Don't try to duplicate sets of rights like this, it'll become a management nightmare. Use roles and inheritance.
Instead, create a
ROLE (group) and make both users members of the role. Grant the role the required rights and ownership of any required objects, and the users will automatically inherit those access rights.
To make the transition, either:
Turn the existing user into the shared role by renaming it and dropping its
LOGIN right, turning it from a login role (user) into a non-login role (group), then make a new user with the original name; or
GRANT the new role all the required rights, using
GRANT ... ON DATABASE,
GRANT ... ON SCHEMA,
GRANT ... ON ALL TABLES IN SCHEMA, etc.
Here's a demo of the 1st approach. Say we have an original user named
test with ownership of a table and some other grants:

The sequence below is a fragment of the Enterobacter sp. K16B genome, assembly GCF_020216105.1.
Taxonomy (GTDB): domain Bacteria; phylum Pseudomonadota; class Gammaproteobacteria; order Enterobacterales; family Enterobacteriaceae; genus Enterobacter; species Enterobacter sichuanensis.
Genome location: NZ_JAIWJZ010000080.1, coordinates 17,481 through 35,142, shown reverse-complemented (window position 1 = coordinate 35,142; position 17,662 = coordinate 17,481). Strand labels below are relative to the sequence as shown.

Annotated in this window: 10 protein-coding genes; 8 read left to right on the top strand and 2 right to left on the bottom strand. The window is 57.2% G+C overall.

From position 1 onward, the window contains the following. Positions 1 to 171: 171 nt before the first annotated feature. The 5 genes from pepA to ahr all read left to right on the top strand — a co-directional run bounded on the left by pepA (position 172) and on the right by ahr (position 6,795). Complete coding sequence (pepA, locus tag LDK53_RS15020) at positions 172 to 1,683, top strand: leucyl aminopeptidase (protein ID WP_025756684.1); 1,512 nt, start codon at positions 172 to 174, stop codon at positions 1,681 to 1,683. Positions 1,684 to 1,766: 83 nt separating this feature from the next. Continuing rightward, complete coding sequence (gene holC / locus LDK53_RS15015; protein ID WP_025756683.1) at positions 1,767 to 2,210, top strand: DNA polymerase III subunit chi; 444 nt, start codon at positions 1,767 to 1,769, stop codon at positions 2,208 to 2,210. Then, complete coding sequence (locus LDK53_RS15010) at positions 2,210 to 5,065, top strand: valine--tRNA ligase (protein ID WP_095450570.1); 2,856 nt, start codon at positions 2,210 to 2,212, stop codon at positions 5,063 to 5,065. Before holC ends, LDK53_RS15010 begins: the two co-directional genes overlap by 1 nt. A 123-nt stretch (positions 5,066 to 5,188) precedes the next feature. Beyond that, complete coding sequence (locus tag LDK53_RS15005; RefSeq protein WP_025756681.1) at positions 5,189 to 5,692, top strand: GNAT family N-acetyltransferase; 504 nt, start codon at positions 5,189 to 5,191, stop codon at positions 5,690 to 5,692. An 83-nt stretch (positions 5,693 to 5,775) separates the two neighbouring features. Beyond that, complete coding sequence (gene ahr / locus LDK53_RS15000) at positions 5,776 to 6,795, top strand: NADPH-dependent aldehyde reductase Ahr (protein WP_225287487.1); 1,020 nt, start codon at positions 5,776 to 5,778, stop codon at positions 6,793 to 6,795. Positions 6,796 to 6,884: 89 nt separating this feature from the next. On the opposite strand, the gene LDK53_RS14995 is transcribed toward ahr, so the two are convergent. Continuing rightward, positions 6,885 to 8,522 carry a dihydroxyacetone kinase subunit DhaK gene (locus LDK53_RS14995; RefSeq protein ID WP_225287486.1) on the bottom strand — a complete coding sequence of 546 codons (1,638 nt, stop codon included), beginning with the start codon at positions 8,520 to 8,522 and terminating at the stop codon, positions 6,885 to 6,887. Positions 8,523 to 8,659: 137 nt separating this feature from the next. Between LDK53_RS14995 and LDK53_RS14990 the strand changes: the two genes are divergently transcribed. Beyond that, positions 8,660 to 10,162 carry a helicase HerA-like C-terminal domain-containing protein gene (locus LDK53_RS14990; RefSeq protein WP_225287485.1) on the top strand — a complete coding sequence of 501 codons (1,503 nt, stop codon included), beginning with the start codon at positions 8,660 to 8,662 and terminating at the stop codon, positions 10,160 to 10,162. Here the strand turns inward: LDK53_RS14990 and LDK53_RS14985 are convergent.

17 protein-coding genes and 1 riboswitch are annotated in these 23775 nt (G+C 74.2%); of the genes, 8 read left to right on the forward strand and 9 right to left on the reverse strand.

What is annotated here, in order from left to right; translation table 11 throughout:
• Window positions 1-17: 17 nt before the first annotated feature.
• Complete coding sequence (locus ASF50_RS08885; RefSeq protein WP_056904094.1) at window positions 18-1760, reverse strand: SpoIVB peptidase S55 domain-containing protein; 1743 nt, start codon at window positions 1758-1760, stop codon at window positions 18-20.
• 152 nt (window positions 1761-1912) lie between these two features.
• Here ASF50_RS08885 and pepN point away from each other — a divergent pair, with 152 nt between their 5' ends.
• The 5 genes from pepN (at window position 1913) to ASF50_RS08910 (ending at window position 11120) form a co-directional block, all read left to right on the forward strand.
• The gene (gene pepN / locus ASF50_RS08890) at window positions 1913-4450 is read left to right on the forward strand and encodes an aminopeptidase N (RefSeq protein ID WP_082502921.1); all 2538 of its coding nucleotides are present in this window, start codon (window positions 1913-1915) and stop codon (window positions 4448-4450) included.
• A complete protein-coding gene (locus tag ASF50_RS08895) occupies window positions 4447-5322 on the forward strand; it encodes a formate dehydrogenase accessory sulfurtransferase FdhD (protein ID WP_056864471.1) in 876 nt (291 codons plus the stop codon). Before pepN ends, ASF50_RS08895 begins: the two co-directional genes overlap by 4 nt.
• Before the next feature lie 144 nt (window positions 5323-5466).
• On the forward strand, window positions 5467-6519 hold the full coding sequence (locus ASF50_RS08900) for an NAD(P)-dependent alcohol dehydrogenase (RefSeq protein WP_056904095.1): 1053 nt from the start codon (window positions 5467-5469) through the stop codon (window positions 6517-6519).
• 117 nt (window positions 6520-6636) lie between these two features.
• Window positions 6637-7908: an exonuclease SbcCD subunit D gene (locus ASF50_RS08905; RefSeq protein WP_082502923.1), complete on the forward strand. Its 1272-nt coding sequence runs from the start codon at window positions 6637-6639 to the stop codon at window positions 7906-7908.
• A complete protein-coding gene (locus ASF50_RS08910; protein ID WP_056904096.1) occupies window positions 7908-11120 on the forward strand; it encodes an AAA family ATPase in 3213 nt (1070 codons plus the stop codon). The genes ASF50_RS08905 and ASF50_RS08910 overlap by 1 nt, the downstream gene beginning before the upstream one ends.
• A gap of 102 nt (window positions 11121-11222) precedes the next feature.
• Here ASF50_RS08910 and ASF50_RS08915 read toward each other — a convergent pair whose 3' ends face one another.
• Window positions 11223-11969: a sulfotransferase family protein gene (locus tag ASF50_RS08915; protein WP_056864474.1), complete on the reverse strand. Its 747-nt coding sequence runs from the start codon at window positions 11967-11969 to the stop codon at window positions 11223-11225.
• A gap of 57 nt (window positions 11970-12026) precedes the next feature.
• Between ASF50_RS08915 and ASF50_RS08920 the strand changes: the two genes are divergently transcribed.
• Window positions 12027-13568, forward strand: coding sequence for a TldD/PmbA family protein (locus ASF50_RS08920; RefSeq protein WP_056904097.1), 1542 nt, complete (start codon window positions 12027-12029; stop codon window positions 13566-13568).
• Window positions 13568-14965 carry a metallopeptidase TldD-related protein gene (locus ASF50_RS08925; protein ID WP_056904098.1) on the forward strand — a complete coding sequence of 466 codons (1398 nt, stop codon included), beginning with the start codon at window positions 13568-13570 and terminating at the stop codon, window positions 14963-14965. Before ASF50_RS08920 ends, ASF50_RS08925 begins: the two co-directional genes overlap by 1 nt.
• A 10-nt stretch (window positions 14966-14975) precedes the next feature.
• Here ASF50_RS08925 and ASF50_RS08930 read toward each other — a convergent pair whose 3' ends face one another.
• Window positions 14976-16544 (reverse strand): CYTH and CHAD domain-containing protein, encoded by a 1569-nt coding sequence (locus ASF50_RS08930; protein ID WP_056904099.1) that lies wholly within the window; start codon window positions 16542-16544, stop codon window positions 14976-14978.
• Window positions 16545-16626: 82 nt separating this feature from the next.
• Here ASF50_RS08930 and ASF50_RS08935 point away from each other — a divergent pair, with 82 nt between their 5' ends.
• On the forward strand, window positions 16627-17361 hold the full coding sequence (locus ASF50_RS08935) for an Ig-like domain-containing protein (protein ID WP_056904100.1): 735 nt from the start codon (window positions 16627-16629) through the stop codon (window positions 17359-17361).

regress=# CREATE USER test WITH PASSWORD 'original user pw';
regress=# CREATE TABLE testtab(x integer);
regress=# ALTER TABLE testtab OWNER TO test;
We can convert it to a shared role and make a new user with the same name:
regress=# ALTER ROLE test RENAME TO test_group;
NOTICE: MD5 password cleared because of role rename
regress=# ALTER ROLE test_group NOLOGIN;
regress=# CREATE USER test IN GROUP test_group PASSWORD 'original user pw';
So long as you set the same password, the user won't notice the difference.
You can now create a new user and add it to the same role, giving it the same access that the original
test user had before you turned it into the role
test_group. In this case I'm using the separate steps of creating a user then granting them role membership; the effect is the same as the above, I'm just showing you two different ways to do it:
regress=# CREATE USER newuser PASSWORD 'fred';
regress=# GRANT test_group TO newuser;
SELECT * FROM testtab even though
testtab was owned by the user
test and had no
GRANTs to allow other users to access it.